Andy Greenberg’s cover story in the July issue of Wired magazine could not have been more timely. This week the mysterious cyber pirates struck again, shutting down computer networks at businesses and banks and government agencies from Eastern Europe to the United States.
Greenberg’s article describes the nightmare of cyber attacks the Ukraine has suffered over the past three years—recurring blackouts of industrial sectors, which corporate watchdogs suspect were orchestrated by Russia’s sophisticated hackers (if not by freelance bandits demanding ransom).
Some industry insiders assumed Russia was using Ukraine as a test market for industrial chaos. Might Moscow be preparing to make the United States its ultimate target? It’s a scary thought. Greenberg found some experts who are taking it seriously.
“I think it’s the brazenness of Russia’s activities in the 2016 election that has scared people the most,” Greenberg told Fresh Air interviewer Terry Gross on NPR. “The fact that Russia is willing to insert itself into our electoral process has made the political community, but also the cyber-security community, wonder how far Russia will go. Russia has tried to mess with or infect or lay the groundwork for attacking American infrastructure.”
Many Americans are naturally indignant—how dare those nasty Russians tamper with the sanctity of our free elections!—and express injured innocence. Congress has launched high-minded investigations.
But American self-righteousness is misplaced. This malignant technology disrupting the global industrial system was pioneered in the USA, by our very own government. The broad public (myself included) didn’t realize this, because with rare exceptions like The New York Times, the mass media do not discuss the true origins of this disease. It’s easier to blame disruptions on familiar bad guys.
In this matter, however, the notorious US spy agencies—the NSA and CIA—are in the role of Dr. Frankenstein. They invented this monster, but then they lost control over it. Their first intended target was Iran and its nuclear ambitions. But now every unprotected Microsoft computer in the world is theoretically vulnerable to manipulated shut down if it doesn’t get corrective action.
“The US has certainly done the same thing to other countries,” Greenberg said. “It probably has tried to lay the groundwork for attacking the Russian grid as well.… To be clear, you know, the US was the first country to develop a real cyberweapon. This piece of malware called Stuxnet was designed and effectively did destroy nuclear enrichment centrifuges in Iran.”
Stuxnet was the first digital weapon devised by the NSA in collaboration with Israeli experts. The invention of destructive code was first authorized in 2006 by George W. Bush and continued by Barack Obama. The strategy assumed Iran would abandon its nuclear development if its engineers couldn’t control their own centrifuges (the same sabotage was originally intended for North Korea but never applied).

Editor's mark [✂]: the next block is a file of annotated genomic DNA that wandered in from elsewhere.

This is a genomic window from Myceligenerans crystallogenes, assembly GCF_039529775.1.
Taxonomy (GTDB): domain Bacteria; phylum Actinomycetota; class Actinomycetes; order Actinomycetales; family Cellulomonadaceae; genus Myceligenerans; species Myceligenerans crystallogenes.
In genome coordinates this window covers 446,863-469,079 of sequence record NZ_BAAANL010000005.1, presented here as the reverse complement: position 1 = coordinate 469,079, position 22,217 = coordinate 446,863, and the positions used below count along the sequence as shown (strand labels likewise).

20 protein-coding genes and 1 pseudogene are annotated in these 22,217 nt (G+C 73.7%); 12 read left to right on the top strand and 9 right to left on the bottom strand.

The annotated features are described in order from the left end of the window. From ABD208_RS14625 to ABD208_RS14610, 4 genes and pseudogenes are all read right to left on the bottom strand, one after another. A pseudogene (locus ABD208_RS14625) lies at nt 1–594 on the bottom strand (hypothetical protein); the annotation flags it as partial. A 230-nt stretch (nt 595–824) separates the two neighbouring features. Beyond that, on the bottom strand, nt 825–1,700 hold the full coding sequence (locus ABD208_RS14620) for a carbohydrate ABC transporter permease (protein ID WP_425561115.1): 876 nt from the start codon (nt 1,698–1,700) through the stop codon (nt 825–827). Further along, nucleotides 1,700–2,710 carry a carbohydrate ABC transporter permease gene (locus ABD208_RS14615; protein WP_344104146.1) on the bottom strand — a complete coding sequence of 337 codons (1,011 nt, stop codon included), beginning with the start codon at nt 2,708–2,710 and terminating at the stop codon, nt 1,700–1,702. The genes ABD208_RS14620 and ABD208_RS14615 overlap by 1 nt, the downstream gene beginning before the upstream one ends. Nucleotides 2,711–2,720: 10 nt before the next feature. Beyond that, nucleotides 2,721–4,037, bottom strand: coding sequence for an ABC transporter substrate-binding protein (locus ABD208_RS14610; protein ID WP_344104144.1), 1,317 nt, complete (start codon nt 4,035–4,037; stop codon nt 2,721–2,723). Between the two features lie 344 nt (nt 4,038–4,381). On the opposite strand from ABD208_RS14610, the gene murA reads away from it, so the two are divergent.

The malware worked—crashing hundreds of Iran’s 6,000 centrifuges—but it failed to dissuade Iranian leaders. They figured the unexplained malfunctions were the result of US sabotage.
Despite US government secrecy, knowledge of the deadly technology has spread around the world. The NSA developed tools to neutralize or patch over the infected software, but those tools have either been stolen or leaked. According to the Times, the NSA still refuses to share its remedial tools with private industries or foreign governments or even acknowledge that the agency has cures for the pain their technology has caused.
The technical complexities intimidate Luddites like myself, but the core meaning of these events is political, not technological. When Washington officially confirmed its failed Stuxnet strategy back in 2012, a Canadian defense consultant told The Washington Post: “Effectively, the United States has gone to war with Iran and has chosen to do so in this manner because the effects can justify the means…. This officially signals the beginning of the cyber arms race in practice and not just in theory.”
The pirates are currently free to demand ransom, and every government is at a disadvantage. Greenberg pointed out that Russia’s intentions could also be defensive. “It’s possible that Russia is pulling off these attacks on Ukraine to show what it can do, to signal to the US and the rest of the world, Don’t mess with us. Don’t launch your own cyber attacks on our infrastructure, we have the ability to retaliate.”
Americans, it seems, still want to have it both ways. We are the peacekeeper that upholds the world’s higher values, but we are also the self-interested tough guy willing to bully others. But our overwhelming military power doesn’t help much in these new circumstances. The wondrous technology has created a new kind of libertarian anarchy, in which the pirates have power and are destroying equity and amity. That dangerous condition cannot endure.
What the global economy really needs at this point is a new industrial version of the Geneva Conventions—an agreement that creates new rules of industrial behavior and commerce that every nation must follow if it wants to participate in the global trading system. Such a noble objective will require years of political persuasion, maybe decades. But it is the sort of great achievement the United States has led in its past.
The question must be asked. Can the world trust present-day Americans to do the right thing?